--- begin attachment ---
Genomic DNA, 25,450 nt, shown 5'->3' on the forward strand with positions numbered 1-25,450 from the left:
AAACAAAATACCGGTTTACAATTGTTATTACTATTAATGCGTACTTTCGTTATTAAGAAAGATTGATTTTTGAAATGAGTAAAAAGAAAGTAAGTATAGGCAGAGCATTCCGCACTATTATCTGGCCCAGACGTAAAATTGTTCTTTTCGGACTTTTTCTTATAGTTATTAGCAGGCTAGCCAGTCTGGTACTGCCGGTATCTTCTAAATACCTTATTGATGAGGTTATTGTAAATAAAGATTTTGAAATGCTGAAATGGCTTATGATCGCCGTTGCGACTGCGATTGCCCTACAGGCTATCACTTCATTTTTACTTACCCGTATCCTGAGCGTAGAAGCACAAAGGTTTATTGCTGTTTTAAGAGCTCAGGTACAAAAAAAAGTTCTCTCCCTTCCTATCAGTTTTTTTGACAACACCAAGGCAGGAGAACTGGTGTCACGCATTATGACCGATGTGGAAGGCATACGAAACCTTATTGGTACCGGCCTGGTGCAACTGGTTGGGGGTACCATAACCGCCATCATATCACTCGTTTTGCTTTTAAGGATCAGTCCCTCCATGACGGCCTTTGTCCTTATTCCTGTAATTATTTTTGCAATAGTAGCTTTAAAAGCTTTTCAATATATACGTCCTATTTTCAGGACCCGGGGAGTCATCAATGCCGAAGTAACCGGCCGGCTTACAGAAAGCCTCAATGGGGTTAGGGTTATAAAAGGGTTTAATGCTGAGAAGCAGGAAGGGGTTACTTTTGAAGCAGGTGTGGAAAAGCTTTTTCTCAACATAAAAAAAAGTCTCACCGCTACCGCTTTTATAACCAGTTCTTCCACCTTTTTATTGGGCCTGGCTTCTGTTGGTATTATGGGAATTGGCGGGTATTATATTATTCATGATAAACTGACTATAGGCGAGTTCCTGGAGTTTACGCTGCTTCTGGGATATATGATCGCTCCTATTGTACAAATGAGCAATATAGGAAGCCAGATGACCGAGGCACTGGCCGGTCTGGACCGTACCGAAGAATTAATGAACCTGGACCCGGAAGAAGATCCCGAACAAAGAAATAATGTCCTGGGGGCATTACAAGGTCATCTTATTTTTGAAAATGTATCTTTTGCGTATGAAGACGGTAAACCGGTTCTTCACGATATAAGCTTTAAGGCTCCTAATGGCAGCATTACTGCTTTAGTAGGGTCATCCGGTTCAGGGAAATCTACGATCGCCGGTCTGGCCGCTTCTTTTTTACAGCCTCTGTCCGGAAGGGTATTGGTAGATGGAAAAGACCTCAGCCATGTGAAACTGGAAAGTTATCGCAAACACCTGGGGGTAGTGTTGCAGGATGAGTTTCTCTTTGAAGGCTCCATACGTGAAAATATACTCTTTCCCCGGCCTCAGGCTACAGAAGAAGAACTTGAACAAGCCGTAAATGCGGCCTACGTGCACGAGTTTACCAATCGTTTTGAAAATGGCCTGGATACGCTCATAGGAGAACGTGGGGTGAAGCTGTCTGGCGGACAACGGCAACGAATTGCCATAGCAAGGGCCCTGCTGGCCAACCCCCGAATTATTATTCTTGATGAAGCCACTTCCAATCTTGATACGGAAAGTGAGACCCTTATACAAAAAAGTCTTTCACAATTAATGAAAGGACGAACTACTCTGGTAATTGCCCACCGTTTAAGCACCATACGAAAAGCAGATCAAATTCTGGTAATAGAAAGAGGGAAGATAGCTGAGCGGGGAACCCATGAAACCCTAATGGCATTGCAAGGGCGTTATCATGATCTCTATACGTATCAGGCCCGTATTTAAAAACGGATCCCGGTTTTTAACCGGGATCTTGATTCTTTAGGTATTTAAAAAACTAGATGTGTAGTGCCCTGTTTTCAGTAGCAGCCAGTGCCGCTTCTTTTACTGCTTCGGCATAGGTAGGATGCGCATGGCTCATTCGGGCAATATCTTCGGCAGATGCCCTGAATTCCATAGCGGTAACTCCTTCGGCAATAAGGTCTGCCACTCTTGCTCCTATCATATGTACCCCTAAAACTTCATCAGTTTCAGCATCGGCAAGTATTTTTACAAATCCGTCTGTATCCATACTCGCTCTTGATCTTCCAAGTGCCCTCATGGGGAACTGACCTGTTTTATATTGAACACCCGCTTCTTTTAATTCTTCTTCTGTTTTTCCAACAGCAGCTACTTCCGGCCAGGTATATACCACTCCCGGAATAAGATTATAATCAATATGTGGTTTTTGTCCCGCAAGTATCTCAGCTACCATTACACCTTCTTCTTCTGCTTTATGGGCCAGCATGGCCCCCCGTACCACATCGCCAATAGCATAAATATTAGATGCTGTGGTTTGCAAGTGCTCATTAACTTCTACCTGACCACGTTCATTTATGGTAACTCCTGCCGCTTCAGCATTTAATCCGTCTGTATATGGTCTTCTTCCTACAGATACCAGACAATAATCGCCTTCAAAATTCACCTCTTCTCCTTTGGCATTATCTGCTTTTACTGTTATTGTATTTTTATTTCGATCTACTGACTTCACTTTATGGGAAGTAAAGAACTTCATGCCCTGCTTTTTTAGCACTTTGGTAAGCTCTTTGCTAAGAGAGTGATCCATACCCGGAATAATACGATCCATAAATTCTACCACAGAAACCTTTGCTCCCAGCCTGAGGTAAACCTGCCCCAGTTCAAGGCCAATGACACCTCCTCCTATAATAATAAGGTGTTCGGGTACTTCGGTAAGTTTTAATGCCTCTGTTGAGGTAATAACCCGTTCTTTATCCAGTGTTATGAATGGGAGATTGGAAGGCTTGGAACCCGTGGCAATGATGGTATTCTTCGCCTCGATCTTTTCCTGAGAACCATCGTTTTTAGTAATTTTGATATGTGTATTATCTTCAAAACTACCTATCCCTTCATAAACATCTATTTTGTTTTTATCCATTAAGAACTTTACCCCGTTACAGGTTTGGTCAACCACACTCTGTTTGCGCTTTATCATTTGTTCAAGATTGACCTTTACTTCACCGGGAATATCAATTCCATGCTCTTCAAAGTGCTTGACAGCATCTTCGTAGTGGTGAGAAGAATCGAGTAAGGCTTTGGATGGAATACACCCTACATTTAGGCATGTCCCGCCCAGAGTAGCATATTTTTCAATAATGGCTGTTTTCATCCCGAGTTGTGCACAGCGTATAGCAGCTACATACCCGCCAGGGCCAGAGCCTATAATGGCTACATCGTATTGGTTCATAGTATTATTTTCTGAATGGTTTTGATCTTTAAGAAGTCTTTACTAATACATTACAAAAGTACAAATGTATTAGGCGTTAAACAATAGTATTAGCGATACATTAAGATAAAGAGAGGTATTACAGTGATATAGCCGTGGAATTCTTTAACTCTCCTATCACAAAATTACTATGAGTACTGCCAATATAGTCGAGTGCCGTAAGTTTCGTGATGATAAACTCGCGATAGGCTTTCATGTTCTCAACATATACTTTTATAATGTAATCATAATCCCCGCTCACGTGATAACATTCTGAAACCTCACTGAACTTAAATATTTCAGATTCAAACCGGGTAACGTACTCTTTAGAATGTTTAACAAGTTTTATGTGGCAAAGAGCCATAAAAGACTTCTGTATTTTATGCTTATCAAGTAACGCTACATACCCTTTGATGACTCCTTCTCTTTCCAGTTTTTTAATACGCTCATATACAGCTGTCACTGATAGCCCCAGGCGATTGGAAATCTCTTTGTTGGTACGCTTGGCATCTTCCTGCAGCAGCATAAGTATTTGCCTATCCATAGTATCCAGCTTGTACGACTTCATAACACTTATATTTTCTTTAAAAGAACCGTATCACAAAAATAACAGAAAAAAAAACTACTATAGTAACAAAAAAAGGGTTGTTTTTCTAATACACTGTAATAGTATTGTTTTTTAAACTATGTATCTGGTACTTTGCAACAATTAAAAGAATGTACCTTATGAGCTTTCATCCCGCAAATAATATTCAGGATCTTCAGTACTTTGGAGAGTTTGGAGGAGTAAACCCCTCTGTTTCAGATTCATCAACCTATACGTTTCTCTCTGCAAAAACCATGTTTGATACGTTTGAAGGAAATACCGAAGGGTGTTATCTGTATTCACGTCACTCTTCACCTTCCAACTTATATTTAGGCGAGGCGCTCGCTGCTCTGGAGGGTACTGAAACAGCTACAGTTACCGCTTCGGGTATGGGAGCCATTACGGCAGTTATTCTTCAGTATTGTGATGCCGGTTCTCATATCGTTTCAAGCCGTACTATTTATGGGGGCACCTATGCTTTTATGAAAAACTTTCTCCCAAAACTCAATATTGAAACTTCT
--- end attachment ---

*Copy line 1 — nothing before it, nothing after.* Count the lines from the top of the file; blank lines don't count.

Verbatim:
Genomic DNA, 25,450 nt, shown 5'->3' on the forward strand with positions numbered 1-25,450 from the left: